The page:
Shiba Inu Namesake Token That Rallied 1821% Is a Potential $10M Scam
- The token known as ShibaTron at its peak was up by 1821% and worth $0.009861
- PeckShieldAlert discovered the “bug” that doesn’t let people sell their tokens unless whitelisted.
- The token’s social presence also indicates this project is a possible scam.
- In the early hours of February 27, a random token with a not so random name began rising unprecedentedly.
Named after the unexpected hit of 2021, Shiba Inu, this token has pretty much no value. Fortunately, the scam token was detected quickly before ShibaTron could defraud more people.
PeckShieldAlert tweeted about the token he attached an image of a code. Along with it, the well-known blockchain security firm mentioned that ShibaTron is a scam.
They stated that the token is running a honeypot scam that lures investors into investing in the token. Once the money has been invested, the user will receive their SHIBT tokens but will not be able to transfer their tokens or sell them.
#SCAM PeckShield has detected that @ShibaTronToken$SHIBT (https://t.co/PXu2lansGB) is #honeypot! Only whitelisted users can sell. Stay away from tokens that have a lot of restrictions on transferring or selling! pic.twitter.com/sRN3sXiz8x
— PeckShieldAlert (@PeckShieldAlert) February 28, 2022
The only ones that can sell their SHIBT are the investors who have been whitelisted.
One of the most prominent methods of alluring people into investing is offering them 6% on every transaction.
SHIBT has a supply of ten billion units. A total of four billion have been burnt, and the holders will accrue 6% on every transaction, according to the whitepaper for the cryptocurrency released in January this year.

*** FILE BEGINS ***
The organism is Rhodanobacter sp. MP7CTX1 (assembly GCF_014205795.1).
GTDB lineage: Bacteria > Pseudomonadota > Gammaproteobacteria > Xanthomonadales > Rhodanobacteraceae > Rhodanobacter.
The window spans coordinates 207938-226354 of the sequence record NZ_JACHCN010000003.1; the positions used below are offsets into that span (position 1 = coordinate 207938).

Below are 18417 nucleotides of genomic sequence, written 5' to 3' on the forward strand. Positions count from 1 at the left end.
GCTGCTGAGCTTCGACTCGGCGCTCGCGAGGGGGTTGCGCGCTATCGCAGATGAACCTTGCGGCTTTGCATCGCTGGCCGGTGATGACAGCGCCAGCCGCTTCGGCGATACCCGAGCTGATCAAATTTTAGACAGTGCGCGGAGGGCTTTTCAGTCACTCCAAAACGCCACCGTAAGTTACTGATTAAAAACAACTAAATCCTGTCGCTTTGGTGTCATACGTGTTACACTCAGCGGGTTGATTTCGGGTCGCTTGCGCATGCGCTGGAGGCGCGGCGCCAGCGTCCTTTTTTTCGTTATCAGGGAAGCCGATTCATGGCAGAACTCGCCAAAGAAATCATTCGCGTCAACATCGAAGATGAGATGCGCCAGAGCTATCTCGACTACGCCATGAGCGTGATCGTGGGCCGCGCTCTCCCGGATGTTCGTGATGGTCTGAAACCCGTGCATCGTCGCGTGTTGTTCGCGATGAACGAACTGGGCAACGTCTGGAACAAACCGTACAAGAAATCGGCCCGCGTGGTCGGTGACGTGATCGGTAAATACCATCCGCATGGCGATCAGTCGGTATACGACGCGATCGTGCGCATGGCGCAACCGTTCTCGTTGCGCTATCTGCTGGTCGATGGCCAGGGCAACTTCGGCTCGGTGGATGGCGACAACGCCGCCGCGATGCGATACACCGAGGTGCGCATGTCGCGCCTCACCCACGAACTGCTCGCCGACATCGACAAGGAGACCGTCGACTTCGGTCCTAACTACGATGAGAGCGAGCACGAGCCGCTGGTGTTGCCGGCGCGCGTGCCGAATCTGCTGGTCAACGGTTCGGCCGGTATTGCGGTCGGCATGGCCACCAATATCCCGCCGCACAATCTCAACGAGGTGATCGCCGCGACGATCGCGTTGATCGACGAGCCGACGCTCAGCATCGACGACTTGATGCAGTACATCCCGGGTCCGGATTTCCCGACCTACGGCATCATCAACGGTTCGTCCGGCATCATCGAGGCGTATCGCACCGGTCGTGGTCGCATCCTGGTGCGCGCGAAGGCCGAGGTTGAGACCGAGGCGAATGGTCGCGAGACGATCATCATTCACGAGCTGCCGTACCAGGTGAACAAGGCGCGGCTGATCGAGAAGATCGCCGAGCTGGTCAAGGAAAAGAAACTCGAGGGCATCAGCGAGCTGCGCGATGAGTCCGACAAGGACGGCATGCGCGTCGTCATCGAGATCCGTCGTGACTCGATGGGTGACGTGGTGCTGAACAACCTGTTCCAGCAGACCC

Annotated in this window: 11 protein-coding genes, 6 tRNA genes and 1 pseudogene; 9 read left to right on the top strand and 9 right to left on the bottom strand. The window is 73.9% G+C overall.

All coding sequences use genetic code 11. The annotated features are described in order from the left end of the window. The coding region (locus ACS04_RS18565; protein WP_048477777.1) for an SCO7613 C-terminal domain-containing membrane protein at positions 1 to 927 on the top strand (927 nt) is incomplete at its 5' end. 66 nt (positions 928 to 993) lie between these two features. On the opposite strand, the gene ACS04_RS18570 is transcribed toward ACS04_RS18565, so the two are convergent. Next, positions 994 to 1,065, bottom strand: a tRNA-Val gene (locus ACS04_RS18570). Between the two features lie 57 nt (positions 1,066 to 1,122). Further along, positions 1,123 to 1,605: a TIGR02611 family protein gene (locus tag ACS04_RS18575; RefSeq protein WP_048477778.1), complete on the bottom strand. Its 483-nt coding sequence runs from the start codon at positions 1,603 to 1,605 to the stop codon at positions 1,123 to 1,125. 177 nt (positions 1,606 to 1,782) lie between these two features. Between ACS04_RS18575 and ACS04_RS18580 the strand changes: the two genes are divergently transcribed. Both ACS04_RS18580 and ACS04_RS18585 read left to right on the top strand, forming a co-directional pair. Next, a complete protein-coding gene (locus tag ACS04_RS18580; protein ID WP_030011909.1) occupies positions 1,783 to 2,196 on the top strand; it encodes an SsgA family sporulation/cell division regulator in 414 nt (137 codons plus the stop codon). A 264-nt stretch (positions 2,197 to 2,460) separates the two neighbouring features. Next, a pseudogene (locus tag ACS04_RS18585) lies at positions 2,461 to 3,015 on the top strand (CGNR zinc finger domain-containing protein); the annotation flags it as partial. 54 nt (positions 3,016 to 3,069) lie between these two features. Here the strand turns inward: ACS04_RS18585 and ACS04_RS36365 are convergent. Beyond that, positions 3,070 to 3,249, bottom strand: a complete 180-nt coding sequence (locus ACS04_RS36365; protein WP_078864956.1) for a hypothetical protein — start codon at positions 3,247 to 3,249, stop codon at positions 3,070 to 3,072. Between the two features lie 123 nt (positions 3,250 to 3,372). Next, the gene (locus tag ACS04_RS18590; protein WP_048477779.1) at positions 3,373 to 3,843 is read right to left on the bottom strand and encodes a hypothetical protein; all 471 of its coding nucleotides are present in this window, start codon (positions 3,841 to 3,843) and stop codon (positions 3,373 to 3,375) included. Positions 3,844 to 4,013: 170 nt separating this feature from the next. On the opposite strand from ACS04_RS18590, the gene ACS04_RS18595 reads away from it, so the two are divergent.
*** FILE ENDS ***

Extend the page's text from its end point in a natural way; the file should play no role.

Thus, people invested, and once it started rallying, more naivetes joined. The coin ended up gaining over 6000 investors.
At the time of writing, the diluted market cap of the coin, according to BscScan, is valued at $10.3 million.
Another indication of the token being a scam is the illegitimacy of its social media handle on Twitter.
The account has never posted any tweet concerning the projects or their developments. Instead, a bot replies to every comment mentioning the account goes out saying:
“We’re sorry to hear you’ve been experiencing this. Kindly send a Direct message we will ensure this is escalated. Thanks for choosing us.!!!”
The message is replied to on a mention regardless of the mention being a complaint. An example of this is:
We're sorry to hear you've been experiencing this. Kindly send a Direct message we will ensure this is escalated. Thanks for choosing us.!!!https://t.co/wwnS3voIJD
— SHIBA TRON (@ShibaTronToken0) February 28, 2022
Scams on the Rise
The existence of crypto scammers and fraudsters goes back to as early as its inception. However, such frauds and crypto attacks have become more frequent in recent years.
Recently Chainalysis revealed that North Korea’s intelligence agency is running one of the biggest cybercriminal organizations, The Lazarus Group.
In total, the country has hacked and stolen over $400 million in cryptocurrency to fund its nuclear and ballistic missile development program.